Airbus is planning the first flight of its new A320neo (New Engine Option) aircraft on Thursday 25 September.
Subject to weather and no last minute problems, the state-of-the-art replacement to the current A320 model will fly from Toulouse Airport in southern France on a two-hour flight.
Here’s a picture of it in flight
(c) Konstantin von Wedelstaedt
Iran Air is the last commercial operator of the stumpy Boeing 747SP (Special Performance) model. It has announced it will retire the type in November or December
The final day of operations will be in late November or early December, however on November 23rd and a special flight for enthusiasts is available aboard the aircraft (EP-IAC), departing from and returning to Tehran’s Mehrabad airport. The flight will include a fly past at Isfahan.
Booking can be done through Airevents.de at this link. In the meantime, the aircraft still flies between Tehran and Kuala Lumpur.
Republic Holdings and the UK’s Flybe have come to an agreement regarding orders for more Embraer aircraft to meet their fleet development needs.
Flybe has arranged to transfer 20 of its 24 outstanding Embraer 175 orders to Republic, which will use them as part of United Express. In addition to this, Republic has ordered another 30 E-175s, boosting its fleet by 50 in total.
As a reciprocal deal, Flybe will take on 24 of Republic’s fleet of Q400 turboprops on lease to allow it to replace similar examples coming to the end of lease in its current fleet.
The remaining four Flybe E-175 orders will be deferred until 2018, with the Republic Q400s arriving from March 2015.
Republic, which still holds options on another 32 E-175s, will receive the new E-Jets from the third quarter of 2015, with the final delivery slated for 2017.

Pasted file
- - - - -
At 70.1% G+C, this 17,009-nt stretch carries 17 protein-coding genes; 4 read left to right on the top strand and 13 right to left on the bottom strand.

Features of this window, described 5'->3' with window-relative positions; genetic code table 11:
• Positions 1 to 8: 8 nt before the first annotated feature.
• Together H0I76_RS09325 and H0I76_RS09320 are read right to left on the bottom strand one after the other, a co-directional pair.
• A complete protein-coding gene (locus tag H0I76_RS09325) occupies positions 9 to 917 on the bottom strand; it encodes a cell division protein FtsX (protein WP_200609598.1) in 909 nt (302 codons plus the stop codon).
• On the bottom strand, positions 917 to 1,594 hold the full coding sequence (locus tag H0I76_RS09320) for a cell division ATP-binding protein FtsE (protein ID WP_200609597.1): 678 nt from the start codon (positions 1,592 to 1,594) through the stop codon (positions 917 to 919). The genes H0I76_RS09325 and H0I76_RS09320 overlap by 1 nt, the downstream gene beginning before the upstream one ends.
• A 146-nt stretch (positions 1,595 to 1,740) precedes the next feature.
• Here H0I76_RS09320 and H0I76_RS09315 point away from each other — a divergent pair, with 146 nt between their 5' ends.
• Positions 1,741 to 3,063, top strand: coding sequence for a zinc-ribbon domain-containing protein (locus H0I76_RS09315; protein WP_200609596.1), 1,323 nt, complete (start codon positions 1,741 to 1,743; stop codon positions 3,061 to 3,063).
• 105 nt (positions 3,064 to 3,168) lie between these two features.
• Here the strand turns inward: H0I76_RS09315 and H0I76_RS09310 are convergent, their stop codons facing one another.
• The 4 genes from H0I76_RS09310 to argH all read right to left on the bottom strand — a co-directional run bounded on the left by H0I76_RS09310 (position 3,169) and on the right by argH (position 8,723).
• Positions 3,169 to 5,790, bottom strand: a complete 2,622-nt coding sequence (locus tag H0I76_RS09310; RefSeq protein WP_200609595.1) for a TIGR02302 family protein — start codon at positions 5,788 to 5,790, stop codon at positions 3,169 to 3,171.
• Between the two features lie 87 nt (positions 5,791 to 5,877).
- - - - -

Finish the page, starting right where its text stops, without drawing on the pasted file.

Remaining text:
Qantas will retire its fleet of Boeing 767-300s at the end of 2014 as it proceeds with fleet upgrades.
Many 767s have already left the fleet, or been converted to cargo carriers.
The final day of Qantas 767 operations will be 27 December 2014, with the final flight operating from Melbourne to Sydney as QF490.
Flights will also operate between Sydney and Brisbane on the final day.
Qantas has operated Boeing 767s since 1985, with the -300 model joining in 1988.
KLM has announced a group of farewell flights for enthusiasts on its McDonnell Douglas MD-11 aircraft.
The airline is the last to operate the tri-holer on passenger flights and will retire it by the end of the year. The fleet has been slowly reduced over the past year, with aircraft being sent to desert storage locations for part-out.
Many enthusiasts have been calling on the airline to offer a farewell flight as a way of saying goodbye to the MD-11; for many it will be the last chance to get a flight on board it.
KLM will fly three one-hour enthusiast flights from Amsterdam Schiphol on 11 November 2014, with all passengers receiving a commemorative book as part of their ticket cost.
Tickets go on sale from 16 September, at 11:11am, priced at 111 Euros. EDIT: You can buy tickets now from this link: https://md11farewellflight.klm.com/en_us/
Scoot, the low cost carrier owned by Singapore Airlines, has revealed the routes to be flown by its new Boeing 787 Dreamliners.
The first of these aircraft, a 787-9 model, is due to arrive in November and will likely begin flying for crew familiarisation on some of the carrier’s shorter routes.
Then, from 29 March 2015 the type will enter service on routes from Singapore to Hong Kong, Perth and Sydney.
The airline has 10 787-8 and 10 787-9 aircraft on order. Additional routes to be started in April and May 2015 include Bangkok, Gold Coast, Shenyang and Tianjin.
Eventually all of the airline’s Boeing 777-200s will be replaced by the 787.
You can find out more from our Boeing 787 Routes Page.